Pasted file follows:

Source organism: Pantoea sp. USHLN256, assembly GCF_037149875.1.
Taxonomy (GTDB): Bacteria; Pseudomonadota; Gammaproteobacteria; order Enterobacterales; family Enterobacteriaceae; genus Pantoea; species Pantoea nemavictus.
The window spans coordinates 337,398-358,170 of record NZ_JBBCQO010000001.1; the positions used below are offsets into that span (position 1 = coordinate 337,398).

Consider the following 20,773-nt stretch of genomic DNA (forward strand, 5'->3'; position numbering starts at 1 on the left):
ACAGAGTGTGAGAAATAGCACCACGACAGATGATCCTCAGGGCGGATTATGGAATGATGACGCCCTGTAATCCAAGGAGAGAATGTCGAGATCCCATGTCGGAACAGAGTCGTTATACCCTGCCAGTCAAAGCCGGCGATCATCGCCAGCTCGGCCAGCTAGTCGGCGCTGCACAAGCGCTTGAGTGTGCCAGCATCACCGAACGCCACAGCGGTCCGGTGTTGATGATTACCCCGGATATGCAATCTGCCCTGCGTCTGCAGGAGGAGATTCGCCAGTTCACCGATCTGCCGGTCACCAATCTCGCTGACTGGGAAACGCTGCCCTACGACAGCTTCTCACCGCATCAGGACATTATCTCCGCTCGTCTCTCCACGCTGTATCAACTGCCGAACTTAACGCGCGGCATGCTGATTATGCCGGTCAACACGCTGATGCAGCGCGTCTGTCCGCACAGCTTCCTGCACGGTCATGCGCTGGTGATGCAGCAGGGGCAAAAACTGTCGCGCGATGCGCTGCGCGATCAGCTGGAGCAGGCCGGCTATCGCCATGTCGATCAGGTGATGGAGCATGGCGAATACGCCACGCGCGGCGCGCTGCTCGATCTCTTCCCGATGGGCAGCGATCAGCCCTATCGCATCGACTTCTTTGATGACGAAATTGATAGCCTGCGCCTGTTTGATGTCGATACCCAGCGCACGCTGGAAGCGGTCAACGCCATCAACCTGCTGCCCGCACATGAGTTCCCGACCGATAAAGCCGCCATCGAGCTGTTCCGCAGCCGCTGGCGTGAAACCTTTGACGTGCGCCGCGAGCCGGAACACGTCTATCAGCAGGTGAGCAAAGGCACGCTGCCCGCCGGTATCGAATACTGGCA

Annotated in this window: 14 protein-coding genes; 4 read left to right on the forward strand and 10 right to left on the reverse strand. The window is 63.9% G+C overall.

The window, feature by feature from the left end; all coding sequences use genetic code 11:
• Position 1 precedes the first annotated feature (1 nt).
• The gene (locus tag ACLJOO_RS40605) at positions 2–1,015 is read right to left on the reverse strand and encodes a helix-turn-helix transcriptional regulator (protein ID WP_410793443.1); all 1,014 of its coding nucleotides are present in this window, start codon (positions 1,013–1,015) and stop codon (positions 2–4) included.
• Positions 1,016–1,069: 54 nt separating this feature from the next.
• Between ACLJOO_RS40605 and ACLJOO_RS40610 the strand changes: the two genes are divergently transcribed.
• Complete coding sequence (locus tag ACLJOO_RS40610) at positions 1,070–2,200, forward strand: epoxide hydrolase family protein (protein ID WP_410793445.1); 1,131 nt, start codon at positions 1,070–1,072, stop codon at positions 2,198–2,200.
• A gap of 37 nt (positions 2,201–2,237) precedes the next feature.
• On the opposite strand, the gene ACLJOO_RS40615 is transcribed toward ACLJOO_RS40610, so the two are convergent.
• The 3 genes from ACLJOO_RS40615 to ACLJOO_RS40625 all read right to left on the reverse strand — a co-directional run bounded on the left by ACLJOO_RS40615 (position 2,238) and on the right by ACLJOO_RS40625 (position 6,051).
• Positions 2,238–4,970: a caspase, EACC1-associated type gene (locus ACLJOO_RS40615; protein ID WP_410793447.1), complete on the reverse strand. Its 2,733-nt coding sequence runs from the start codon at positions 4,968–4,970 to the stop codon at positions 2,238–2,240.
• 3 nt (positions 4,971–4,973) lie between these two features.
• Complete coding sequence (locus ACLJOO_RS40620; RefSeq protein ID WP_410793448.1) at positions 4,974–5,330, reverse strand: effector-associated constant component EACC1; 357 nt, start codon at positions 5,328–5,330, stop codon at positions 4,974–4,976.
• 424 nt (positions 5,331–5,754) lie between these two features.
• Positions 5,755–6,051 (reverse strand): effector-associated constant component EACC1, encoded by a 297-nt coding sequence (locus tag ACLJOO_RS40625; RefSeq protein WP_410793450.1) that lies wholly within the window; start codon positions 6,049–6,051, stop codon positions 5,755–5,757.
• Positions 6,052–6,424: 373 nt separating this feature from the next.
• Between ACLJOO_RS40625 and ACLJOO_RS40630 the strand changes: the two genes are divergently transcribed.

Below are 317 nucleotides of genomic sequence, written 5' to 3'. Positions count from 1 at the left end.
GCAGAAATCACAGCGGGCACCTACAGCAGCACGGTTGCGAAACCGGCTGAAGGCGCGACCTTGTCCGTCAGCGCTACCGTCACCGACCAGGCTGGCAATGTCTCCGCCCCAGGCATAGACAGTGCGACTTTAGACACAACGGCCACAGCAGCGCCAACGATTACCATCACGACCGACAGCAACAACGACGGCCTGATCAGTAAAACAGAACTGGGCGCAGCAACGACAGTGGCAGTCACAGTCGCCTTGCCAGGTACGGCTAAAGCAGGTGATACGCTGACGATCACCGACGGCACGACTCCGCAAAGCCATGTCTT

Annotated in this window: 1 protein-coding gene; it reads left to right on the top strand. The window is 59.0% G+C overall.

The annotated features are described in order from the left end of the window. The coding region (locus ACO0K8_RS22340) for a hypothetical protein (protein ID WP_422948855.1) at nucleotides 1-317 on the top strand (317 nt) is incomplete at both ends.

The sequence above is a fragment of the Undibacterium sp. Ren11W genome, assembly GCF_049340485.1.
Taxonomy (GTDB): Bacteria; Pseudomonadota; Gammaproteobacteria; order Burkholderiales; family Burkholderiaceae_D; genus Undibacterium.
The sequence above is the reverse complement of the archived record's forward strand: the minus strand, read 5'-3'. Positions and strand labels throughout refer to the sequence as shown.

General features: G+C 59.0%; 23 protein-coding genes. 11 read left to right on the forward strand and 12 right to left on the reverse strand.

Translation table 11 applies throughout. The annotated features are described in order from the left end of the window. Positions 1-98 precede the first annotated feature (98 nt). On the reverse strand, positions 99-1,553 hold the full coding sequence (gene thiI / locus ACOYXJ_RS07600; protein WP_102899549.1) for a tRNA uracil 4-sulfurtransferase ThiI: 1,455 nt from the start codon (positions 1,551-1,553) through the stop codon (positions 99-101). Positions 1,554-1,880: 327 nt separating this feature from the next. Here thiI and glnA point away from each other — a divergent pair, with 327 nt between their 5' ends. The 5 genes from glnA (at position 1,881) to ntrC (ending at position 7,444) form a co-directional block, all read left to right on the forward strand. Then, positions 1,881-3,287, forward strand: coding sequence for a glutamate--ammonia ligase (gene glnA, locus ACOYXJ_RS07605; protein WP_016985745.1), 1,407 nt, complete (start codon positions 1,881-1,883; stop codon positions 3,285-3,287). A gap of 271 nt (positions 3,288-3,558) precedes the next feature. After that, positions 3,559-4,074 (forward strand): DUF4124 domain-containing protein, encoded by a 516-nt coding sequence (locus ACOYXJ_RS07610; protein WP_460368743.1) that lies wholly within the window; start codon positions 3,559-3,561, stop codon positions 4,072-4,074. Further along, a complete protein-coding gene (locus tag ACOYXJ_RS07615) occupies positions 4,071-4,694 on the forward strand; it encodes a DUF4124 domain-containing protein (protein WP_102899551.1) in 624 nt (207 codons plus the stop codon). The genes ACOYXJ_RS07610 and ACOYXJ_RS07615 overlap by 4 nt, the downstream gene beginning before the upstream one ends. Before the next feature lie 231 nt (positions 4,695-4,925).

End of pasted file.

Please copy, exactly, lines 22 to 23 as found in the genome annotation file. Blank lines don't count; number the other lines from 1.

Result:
• Between ACLJOO_RS40625 and ACLJOO_RS40630 the strand changes: the two genes are divergently transcribed.

Below are 317 nucleotides of genomic sequence, written 5' to 3'. Positions count from 1 at the left end.